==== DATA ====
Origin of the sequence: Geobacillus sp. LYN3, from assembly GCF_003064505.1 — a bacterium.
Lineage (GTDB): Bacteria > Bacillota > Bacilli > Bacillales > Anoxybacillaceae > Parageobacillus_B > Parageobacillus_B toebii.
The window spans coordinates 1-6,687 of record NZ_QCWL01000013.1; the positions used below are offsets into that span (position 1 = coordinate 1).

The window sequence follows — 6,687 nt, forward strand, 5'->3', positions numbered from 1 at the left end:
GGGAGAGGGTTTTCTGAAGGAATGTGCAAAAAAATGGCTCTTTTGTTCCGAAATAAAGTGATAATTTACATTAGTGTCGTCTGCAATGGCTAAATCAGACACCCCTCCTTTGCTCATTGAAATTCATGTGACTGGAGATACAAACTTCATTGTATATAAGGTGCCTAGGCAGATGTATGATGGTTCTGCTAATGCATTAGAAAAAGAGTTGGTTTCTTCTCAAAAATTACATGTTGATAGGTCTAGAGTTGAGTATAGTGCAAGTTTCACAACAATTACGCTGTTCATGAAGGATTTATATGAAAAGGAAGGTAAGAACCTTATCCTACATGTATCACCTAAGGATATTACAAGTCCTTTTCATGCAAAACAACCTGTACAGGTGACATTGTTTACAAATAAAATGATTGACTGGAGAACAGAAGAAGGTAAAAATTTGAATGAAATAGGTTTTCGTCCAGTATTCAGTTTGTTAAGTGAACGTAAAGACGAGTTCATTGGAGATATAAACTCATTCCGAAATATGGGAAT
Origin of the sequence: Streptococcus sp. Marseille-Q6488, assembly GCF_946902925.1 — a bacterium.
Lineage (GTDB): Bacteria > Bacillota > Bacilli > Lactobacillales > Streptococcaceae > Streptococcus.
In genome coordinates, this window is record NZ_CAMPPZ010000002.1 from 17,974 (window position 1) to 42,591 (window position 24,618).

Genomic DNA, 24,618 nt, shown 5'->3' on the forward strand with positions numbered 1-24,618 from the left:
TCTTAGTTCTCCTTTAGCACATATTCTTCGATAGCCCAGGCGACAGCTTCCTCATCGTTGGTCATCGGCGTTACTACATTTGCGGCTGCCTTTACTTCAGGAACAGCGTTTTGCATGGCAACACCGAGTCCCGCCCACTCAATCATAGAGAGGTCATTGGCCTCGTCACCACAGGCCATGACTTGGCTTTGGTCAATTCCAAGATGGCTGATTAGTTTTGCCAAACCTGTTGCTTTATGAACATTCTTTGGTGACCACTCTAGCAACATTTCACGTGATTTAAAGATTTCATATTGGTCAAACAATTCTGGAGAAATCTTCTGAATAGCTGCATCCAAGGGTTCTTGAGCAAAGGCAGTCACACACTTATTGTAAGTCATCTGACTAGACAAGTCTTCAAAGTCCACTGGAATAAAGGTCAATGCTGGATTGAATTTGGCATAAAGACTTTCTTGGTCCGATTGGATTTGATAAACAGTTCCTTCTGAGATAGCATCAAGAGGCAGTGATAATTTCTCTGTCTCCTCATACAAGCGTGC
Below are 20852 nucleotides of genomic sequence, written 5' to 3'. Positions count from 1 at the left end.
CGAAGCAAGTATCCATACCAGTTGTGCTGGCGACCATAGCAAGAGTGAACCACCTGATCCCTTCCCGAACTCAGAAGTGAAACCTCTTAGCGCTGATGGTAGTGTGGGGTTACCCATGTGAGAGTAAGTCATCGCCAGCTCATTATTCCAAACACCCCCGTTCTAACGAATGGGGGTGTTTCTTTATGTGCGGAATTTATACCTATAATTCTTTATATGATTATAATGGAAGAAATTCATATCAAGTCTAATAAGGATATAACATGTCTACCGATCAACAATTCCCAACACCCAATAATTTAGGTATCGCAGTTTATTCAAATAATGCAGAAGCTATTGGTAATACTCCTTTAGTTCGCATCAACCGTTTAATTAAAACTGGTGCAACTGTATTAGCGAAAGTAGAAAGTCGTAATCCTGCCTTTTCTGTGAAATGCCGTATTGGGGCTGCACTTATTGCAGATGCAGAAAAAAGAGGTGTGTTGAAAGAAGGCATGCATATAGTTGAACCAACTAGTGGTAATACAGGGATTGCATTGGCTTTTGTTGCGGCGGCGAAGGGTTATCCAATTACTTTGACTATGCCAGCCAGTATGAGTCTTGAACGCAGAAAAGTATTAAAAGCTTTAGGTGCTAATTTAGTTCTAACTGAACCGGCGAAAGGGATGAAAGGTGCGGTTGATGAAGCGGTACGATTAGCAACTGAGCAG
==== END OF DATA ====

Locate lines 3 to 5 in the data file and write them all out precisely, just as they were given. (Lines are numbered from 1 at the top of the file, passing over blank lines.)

The window spans coordinates 1-6,687 of record NZ_QCWL01000013.1; the positions used below are offsets into that span (position 1 = coordinate 1).

The window sequence follows — 6,687 nt, forward strand, 5'->3', positions numbered from 1 at the left end:
GGGAGAGGGTTTTCTGAAGGAATGTGCAAAAAAATGGCTCTTTTGTTCCGAAATAAAGTGATAATTTACATTAGTGTCGTCTGCAATGGCTAAATCAGACACCCCTCCTTTGCTCATTGAAATTCATGTGACTGGAGATACAAACTTCATTGTATATAAGGTGCCTAGGCAGATGTATGATGGTTCTGCTAATGCATTAGAAAAAGAGTTGGTTTCTTCTCAAAAATTACATGTTGATAGGTCTAGAGTTGAGTATAGTGCAAGTTTCACAACAATTACGCTGTTCATGAAGGATTTATATGAAAAGGAAGGTAAGAACCTTATCCTACATGTATCACCTAAGGATATTACAAGTCCTTTTCATGCAAAACAACCTGTACAGGTGACATTGTTTACAAATAAAATGATTGACTGGAGAACAGAAGAAGGTAAAAATTTGAATGAAATAGGTTTTCGTCCAGTATTCAGTTTGTTAAGTGAACGTAAAGACGAGTTCATTGGAGATATAAACTCATTCCGAAATATGGGAAT